I’ve had ideas of doing something akin to this even before I took my first of two jobs in the online dating industry about five years ago. I’ve always been fascinated by the idea of “the wisdom of crowds” and this project appears to have elegantly portrayed both the strength of the collective and the significance of the individual. Usually I’d be bummed out thinking, “DAMN! Somebody’s taken my idea before I could do it!” But this looks so darned wonderful I’m happy they did it first, because they certainly appear to have done it right.
I’m especially drawn to the way they related the fundamental human emotions back to the underlying data. One of the biggest challenges faced when making decisions in the online dating business is that the people making those decisions are inherently clouded by their own experiences, philosophies and emotions about relationships. It’s not uncommon to hear things such as these in meetings:
- “Women always prefer a man in a nice suit.”
- “Since this product is for women, we should make it pink.”
- “I like guys who are athletic and I think most women would agree with me, so…”
- “OK, so it’s agreed that we’ll build this so it matches up men with women 1-5 years younger than themselves?”
Undoubtedly, statements such as these do rely heavily on “majority” opinions of the populations they are analyzing, but at the same time, they could lead to decisions that possibly alienate certain segments of the population which may not be all that insignificant. I’m sure we could each come up with a pile of examples of people whose relationships wouldn’t fit within the classifications outlined above. (And I’m sure all of the Bruce Springsteens and Mia Hamms and Zach Braffs and Ashton Kutchers of the world are relieved.) It’s virtually impossible to strip those biases out, so I love the idea of relying strongly on objectively collected data about highly subjective subjects such as these.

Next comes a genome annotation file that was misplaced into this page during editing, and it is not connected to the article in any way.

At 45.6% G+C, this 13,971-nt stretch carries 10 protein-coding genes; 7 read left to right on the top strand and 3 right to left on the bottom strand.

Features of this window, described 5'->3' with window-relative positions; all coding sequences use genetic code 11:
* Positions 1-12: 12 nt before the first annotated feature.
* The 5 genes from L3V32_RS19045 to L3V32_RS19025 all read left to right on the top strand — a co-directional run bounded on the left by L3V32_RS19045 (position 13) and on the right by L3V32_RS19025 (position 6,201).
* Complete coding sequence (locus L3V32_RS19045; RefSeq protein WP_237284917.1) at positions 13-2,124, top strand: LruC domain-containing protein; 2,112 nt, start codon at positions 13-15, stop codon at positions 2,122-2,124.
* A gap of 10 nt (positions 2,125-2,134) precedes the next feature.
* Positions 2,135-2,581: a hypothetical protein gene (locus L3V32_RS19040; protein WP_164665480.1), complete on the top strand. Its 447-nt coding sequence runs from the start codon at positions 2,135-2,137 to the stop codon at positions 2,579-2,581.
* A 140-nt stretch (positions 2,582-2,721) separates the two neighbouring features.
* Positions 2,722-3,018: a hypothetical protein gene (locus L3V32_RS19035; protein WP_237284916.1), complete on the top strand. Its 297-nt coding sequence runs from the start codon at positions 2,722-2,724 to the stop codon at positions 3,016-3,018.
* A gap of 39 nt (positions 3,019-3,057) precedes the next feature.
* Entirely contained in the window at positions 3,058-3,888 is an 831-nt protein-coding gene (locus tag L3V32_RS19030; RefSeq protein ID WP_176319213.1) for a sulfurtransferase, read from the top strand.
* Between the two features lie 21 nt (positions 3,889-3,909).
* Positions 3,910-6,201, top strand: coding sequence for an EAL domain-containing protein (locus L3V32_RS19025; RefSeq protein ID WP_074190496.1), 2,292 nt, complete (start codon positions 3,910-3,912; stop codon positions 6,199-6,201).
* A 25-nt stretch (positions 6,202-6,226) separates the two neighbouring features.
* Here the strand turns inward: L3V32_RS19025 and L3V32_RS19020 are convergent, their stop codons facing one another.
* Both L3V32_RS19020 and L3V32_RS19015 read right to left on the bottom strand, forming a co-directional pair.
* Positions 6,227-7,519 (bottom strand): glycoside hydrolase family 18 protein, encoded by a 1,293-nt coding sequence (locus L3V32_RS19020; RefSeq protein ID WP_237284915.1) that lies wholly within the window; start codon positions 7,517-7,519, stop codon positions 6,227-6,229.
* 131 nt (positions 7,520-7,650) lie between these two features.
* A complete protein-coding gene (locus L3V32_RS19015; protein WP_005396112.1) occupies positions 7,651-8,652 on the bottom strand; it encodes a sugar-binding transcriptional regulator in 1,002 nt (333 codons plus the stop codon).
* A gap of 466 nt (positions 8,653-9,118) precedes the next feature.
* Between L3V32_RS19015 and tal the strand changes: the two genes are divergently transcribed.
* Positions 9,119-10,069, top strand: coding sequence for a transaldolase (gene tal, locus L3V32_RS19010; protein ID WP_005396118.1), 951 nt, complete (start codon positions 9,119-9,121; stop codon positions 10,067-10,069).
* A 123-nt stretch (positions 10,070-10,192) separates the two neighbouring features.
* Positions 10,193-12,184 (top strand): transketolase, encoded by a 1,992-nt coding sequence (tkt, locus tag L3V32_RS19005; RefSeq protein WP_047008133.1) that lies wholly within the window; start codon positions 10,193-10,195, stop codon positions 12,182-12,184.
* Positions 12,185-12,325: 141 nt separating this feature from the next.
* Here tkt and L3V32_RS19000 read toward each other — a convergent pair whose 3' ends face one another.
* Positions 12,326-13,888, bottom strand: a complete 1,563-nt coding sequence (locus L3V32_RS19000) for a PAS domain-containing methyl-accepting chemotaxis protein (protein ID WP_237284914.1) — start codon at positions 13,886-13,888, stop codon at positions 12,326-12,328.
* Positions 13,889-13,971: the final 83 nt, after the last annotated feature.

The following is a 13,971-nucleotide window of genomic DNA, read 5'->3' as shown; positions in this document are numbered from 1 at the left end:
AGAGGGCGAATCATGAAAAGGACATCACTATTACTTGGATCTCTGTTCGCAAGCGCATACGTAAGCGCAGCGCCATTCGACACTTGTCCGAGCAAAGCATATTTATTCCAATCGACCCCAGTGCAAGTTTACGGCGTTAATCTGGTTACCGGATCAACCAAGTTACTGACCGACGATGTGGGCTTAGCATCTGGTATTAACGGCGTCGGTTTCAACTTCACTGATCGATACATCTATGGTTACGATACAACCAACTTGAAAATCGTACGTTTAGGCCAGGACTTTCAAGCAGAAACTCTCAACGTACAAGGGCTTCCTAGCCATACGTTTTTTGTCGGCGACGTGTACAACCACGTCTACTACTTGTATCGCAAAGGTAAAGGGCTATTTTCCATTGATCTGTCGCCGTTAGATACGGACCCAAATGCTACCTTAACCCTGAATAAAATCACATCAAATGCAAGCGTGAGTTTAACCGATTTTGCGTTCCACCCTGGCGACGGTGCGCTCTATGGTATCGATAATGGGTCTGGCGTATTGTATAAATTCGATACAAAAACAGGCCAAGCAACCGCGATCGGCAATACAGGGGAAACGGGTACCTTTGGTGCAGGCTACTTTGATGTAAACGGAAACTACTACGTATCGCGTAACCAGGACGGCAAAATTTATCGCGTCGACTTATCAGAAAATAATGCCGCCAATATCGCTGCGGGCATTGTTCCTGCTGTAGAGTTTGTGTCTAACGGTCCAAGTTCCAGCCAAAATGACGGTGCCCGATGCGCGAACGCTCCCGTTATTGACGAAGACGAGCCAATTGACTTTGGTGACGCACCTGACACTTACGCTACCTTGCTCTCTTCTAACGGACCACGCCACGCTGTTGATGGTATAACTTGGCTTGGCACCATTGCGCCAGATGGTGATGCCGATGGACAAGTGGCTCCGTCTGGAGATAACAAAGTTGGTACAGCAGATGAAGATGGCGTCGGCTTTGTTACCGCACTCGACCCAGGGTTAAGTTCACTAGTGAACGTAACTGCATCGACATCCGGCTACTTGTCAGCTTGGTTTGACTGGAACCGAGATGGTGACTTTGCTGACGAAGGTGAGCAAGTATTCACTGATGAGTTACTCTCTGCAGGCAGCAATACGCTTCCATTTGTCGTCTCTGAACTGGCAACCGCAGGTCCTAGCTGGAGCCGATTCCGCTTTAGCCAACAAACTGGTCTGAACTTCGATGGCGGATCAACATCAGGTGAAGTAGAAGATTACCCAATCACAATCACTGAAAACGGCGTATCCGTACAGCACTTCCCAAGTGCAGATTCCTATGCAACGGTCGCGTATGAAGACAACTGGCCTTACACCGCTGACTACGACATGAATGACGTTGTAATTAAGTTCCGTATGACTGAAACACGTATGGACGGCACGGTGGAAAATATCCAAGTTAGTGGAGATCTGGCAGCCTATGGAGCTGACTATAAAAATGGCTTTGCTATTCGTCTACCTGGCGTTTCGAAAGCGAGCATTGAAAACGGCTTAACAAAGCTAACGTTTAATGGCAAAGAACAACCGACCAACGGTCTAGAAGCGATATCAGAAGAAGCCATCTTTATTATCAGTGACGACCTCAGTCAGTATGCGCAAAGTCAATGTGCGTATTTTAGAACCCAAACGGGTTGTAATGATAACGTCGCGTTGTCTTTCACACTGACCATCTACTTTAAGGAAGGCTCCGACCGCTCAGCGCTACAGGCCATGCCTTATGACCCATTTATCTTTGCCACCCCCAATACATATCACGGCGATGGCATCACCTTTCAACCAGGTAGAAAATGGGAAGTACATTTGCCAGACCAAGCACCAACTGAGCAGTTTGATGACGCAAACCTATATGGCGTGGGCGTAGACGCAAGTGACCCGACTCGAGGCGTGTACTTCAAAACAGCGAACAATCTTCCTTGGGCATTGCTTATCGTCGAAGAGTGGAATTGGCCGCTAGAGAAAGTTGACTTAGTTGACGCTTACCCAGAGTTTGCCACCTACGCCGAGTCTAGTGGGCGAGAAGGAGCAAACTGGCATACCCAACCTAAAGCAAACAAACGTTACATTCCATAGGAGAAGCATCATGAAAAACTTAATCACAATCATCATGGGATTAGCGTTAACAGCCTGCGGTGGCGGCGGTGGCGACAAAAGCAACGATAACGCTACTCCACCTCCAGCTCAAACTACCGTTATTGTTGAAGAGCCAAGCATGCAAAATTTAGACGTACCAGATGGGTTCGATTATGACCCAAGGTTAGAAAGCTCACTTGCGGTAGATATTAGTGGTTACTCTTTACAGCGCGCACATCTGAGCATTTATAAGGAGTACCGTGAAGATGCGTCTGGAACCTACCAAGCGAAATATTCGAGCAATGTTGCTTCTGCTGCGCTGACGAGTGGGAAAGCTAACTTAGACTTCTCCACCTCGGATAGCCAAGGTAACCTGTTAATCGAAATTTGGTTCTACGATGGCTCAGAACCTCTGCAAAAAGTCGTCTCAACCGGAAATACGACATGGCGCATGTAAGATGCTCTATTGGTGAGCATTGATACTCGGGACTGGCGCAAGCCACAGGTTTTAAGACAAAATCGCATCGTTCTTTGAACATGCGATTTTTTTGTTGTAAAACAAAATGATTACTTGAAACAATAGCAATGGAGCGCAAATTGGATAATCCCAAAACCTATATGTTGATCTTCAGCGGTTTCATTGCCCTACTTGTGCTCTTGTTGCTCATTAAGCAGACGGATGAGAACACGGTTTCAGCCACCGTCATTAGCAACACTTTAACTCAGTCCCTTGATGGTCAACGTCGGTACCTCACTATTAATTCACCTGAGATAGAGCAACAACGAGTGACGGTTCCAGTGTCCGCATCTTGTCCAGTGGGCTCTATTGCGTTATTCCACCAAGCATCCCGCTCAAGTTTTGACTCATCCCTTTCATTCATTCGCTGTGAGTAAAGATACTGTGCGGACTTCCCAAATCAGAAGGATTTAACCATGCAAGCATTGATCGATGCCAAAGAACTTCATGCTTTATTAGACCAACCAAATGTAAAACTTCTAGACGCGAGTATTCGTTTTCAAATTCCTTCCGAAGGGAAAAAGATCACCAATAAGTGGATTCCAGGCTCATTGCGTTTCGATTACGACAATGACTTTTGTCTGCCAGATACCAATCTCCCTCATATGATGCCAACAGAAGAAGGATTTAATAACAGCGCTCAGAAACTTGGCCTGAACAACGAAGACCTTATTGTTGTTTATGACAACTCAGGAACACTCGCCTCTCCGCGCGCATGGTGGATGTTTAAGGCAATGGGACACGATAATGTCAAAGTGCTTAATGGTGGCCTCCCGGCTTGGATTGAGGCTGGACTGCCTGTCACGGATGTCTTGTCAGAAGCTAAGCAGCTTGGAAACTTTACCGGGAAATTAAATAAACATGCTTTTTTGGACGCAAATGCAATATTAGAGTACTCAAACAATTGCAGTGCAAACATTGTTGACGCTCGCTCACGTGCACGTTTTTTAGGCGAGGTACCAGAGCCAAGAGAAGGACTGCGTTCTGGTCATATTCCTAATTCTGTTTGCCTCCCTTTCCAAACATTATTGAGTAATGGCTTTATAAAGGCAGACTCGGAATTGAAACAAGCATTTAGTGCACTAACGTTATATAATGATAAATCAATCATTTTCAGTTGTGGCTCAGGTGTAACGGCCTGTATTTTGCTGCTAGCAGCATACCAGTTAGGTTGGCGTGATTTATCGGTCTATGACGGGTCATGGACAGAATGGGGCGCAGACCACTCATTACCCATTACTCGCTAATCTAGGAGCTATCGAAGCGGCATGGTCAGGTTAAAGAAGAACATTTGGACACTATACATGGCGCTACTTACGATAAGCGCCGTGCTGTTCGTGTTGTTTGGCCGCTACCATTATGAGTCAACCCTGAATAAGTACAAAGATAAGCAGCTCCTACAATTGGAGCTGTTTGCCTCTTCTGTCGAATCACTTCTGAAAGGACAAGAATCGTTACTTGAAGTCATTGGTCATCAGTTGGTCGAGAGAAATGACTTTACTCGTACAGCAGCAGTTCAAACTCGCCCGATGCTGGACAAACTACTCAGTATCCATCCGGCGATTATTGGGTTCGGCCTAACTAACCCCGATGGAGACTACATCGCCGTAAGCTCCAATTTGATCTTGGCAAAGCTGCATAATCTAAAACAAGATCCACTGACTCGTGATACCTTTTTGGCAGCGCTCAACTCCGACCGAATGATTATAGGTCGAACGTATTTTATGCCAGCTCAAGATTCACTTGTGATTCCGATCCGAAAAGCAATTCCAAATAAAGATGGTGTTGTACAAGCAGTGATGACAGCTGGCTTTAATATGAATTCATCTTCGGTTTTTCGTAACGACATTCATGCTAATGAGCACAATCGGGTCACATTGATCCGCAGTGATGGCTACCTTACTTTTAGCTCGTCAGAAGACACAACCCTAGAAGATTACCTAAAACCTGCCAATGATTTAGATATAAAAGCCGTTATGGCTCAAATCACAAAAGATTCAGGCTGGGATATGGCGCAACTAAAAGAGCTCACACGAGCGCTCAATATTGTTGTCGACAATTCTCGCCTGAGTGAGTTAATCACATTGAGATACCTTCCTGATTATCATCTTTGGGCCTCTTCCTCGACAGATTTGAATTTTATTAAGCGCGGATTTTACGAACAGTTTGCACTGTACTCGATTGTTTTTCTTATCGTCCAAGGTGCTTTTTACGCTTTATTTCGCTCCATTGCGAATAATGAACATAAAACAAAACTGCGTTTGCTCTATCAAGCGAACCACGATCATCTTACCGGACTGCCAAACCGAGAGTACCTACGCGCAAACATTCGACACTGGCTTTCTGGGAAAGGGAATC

Also, the Cheap Trick reference makes me giddy in a totally geeked out way. There’s something really humanizing and individually touching about the sentiment it portrays, despite being such a mass-market arena rock pop song. (And a damn fine one at that.) It fits the concept in a way that’s just too damn perfect. Personally I found a way to sneak a shout out to that line into just about every variant of my profile I ever filled out. (And gals who picked up on the reference were immediately about 10X cooler right off the bat.)
Anyway, watch the YouTube video. It’s nifty.